Abstract

We develop a method for calculating invariant spectra of light reflected from surfaces under changing daylight illumination conditions. A necessary part of the method is representing the illuminant in a suitable form. We represent daylight by a function E(λ, T)=h(λ)exp[u(λ)f(T)], where λ is the wavelength, T is the color temperature, h(λ) and u(λ) are any functions of λ but not T, and f(T) is any function of T but not λ. We use an eigenvalue decomposition on the logarithm of the CIE daylight standard at various color temperatures to obtain the necessary functions and show that this gives an extremely good fit to CIE daylight over our experimental range. We obtain experimental data over the range 350–830 nm from a range of standard colored surfaces for 50 daylight conditions covering a wide range of illumination spectra. Despite a considerable variation in the spectra of the reflected light, we show only small variations when the transformation is used. We investigate the possible causes of the residual variation and conclude that using the above approximation to daylight is unlikely to be a major cause. Some variation is caused by local daylight conditions being different from the CIE standard and the rest by measurement and modeling errors.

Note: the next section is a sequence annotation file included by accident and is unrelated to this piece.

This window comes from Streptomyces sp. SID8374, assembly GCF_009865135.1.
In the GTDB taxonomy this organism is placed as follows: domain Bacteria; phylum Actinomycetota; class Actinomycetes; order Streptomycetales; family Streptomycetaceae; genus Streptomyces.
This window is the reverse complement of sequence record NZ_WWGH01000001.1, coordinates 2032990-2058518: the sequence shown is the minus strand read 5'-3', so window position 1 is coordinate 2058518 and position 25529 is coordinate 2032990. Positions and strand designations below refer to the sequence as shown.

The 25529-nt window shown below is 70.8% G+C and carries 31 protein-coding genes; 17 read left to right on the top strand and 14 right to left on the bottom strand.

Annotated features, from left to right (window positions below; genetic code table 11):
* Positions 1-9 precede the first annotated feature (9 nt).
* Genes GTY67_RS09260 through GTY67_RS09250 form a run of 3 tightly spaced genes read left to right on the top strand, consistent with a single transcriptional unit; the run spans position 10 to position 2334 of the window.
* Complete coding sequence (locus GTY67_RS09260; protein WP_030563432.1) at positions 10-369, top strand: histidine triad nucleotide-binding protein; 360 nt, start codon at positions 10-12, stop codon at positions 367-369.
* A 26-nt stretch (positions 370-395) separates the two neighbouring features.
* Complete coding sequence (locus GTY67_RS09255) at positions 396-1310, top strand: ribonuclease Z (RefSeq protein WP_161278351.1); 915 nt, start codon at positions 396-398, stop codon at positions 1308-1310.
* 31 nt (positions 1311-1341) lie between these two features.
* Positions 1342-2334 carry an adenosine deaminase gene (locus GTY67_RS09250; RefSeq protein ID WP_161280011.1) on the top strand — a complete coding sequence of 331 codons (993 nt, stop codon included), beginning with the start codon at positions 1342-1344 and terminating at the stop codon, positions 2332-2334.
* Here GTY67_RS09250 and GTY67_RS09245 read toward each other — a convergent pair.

© 2002 Optical Society of America

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References

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  1. E. Vrindts, J. de Baerdemaeker, “Optical discrimination of crop, weed and soil for on-line weed detection,” in Proceedings of the First European Conference on Precision Agriculture (Bios Scientific, Oxford, UK, 1997), Vol. 2, pp. 537–544.
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  4. S. K. Nayar, R. Bolle, “Computing reflectance ratios from an image,” Pattern Recogn. 26, 1529–1542 (1993).
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    [CrossRef]
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2001 (2)

2000 (2)

B. J. Erickson, C. J. Johannsen, J. J. Vorst, “Using remote sensing to quantify weather-induced crop damage,” Aspects Appl. Biol. 60, 131–138 (2000).

J. A. Marchant, C. M. Onyango, “Shadow-invariant classification for scenes illuminated by daylight,” J. Opt. Soc. Am. A 17, 1952–1961 (2000).